Social Listening vs Traditional Marketing – Understanding The Oracle Acquisition of Collective Intellect

Social Listening with BloomThink
Creative Commons Attribution via Flickr User Visualpanic

In the world of impulse consumerism you can attempt to stay top of mind through saturation marketing (expensive) or you can compel a transaction with artificial limits on deals, quantities or geographies (difficult) or you can become top of mind by entering with a splash at the right time (data-intensive).

The first approach is the traditional media marketing approach.  Big spending gets eyeballs some of those eyeballs belong to people who will want your product.  But you have got to gain volume and maintain attention with no way to actually track a sale.  Look at the image.  The first approach tells the world that they have tetris tiles available and hopes that someone needs one.

The second is the coupon / contest approach. Getting people off the couch to get to an event or to change buying habits is difficult.  The payoff of the contest or the discount on the product has to be extremely steep in order to compel the desired behavior.  It’s the Black Friday deal which gains awareness and attention but the profits are often slim if there at all.  Hope is placed in down-stream purchases from newly loyal customers.  Look at the image again.  The second approach tells the world to stock up now during their 2-for-1 tetris tiles sale…you know, in case you ever need a tetris tile piece.

The third approach is the engagement approach.  Understand what the consumer needs and when they are almost ready to make a decision then present your deal, your product, your offer.  This is the intelligence-drive approach. With enough data in aggregate about consumer trends and the ability to engage with individual consumers via social channels businesses are able to deliver compelling and persuasive information at the right time.  The third approach listens and watches for when people share that they’re remodeling and repairing their bathroom and need some tetris tiles.  They then let that prospective consumer know that they have exactly what is needed and that it is convenient to buy.  The hope-based approach of market saturation is traded for precise targeting.  The profit-gutting approach of behavior modification marketing is traded for persuasive and timely information delivery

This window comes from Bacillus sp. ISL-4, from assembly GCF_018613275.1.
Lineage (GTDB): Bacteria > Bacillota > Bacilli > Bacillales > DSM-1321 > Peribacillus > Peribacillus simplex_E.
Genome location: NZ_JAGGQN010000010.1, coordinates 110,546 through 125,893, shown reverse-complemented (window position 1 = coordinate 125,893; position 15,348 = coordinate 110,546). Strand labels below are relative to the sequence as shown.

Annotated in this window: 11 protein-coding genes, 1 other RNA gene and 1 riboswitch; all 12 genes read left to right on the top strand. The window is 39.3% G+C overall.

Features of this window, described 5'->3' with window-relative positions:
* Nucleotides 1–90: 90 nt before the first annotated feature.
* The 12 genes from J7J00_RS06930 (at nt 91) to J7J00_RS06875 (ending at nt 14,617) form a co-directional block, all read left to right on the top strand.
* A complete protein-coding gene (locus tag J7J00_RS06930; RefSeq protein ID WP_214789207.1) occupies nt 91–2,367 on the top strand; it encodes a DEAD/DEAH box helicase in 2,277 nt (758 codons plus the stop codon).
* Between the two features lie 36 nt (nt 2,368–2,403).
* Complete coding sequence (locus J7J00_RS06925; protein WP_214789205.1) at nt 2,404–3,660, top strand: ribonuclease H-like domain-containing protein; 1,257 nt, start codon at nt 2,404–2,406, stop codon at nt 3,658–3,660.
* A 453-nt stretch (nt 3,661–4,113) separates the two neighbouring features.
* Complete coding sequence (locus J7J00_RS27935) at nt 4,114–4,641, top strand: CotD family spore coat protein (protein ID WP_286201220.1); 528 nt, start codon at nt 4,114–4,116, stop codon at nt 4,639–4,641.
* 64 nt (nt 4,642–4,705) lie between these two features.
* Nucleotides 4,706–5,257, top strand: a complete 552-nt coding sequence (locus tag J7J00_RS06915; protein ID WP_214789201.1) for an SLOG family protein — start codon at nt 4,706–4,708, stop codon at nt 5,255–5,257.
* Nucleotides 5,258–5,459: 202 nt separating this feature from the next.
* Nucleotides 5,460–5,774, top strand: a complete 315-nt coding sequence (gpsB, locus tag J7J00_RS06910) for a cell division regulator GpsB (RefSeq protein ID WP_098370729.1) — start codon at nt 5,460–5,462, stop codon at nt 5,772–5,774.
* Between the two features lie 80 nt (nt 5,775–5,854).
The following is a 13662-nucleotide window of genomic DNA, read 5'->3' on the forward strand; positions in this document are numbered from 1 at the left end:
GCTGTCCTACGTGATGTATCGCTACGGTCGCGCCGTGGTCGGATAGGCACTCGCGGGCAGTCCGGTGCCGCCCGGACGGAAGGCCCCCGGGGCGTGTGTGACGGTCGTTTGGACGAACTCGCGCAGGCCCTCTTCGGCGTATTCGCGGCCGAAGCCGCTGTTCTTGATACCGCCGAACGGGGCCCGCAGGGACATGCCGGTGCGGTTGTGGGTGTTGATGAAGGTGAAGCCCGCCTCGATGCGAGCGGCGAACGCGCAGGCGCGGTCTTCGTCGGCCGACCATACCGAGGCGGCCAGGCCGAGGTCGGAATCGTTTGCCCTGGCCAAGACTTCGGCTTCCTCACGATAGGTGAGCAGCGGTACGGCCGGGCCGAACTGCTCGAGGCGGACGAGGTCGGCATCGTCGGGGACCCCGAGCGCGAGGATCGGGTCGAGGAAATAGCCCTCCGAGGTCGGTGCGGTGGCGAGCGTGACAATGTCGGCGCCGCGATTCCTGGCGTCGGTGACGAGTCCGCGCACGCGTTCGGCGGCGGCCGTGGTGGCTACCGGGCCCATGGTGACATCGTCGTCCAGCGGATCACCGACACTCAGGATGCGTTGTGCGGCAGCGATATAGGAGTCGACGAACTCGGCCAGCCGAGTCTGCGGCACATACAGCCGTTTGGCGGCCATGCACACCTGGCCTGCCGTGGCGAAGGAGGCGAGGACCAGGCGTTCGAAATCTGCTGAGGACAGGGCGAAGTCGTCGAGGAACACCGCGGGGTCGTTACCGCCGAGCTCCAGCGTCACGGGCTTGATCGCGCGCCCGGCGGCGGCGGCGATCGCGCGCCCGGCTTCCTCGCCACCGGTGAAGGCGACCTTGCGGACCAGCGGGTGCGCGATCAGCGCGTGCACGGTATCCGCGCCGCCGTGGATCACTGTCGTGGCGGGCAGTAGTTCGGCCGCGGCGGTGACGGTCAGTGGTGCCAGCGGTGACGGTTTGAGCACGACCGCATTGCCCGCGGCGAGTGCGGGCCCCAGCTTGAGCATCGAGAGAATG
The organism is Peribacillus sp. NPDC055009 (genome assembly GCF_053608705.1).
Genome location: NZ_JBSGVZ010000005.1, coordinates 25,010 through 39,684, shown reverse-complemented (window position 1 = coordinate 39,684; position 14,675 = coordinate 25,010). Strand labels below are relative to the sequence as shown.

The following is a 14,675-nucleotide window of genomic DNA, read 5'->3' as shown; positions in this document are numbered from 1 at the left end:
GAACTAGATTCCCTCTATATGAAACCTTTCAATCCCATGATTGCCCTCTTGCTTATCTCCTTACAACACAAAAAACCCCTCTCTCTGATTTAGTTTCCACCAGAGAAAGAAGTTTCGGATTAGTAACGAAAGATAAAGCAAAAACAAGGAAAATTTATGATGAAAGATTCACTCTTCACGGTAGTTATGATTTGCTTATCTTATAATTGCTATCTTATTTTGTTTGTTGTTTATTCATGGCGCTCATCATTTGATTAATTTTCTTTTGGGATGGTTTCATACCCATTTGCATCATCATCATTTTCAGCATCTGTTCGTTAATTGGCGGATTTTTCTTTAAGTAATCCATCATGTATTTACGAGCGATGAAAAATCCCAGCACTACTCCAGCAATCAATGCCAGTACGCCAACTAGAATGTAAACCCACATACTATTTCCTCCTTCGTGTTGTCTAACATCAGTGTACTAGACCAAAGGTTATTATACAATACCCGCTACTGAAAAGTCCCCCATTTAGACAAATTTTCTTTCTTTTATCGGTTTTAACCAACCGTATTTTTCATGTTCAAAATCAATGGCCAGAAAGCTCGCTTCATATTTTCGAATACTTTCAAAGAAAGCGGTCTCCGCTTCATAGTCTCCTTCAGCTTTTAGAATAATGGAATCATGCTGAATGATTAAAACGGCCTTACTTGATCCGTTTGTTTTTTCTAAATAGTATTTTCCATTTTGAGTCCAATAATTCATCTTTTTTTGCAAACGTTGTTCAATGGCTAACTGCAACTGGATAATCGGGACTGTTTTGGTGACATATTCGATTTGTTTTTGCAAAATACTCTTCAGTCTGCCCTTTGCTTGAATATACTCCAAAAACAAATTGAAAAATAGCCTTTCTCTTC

This third approach is behind all good social media campaigns and it is a big reason why there has been a mass of acquisitions in the social media monitoring space.

Social media monitoring is all about “listening” to what is being said about you, your products and the market space in why your business exists.  Oracle’s most recent acquisition of Collective Intellect directly supports this social listening and BI approach.  Collective Intellect brings deep textual and semantic analysis to social conversations.  By gaining the ability to mine social conversations for sentiment, trends and names, they deliver extremely rich contextual business intelligence.  Collective  Intellect has focused their software on the social media spaces.

Way back in 2008 while working at Oracle I wrote:

A BI engine can create a concept map based on term frequencies, term proximities and term usage. When combined with metadata classifications and transactional data, an organic classification structure begins to surface. Mapped against topics, groups, or classification phyla, specific semantic ontologies begin to emerge. These organic ontologies can then be used as the basis for BI inferences that produce predictions for users.” In B-eye Network Magazine

Four years later, my prediction has been borne out and I am excited to see where it goes.  Added to their recent acquisition of Vitrue and being similarly placed in the Oracle cloud, Collective Intellect looks to position Oracle as a premier source for social media business intelligence.  This is the critical ingredient in the third, and best, approach outlined above.

But Oracle is not alone in recognizing this space., already owning Radian6 has recently acquired Buddy Media. And Adobe is still blazing the trail with their prescient acquisition of Efficient Frontier which completed early this year.

This space is hot and more innovation and acquisition is likely as businesses and brands realize that understanding the customer (whether B2C or B2B) is the most effective way to engage the customer.

Resources & Links:

Oracle announcement of the acquisition

TechCrunch review

Collective Intellect on SlideShare

This article originally appeared on

Oracle To Buy Vitrue – In Depth

Oracle Buys Vitrue
screen grab from Oracle’s presentation on the Vitrue acquisition

Oracle buys Vitrue (pronounced Vi-true)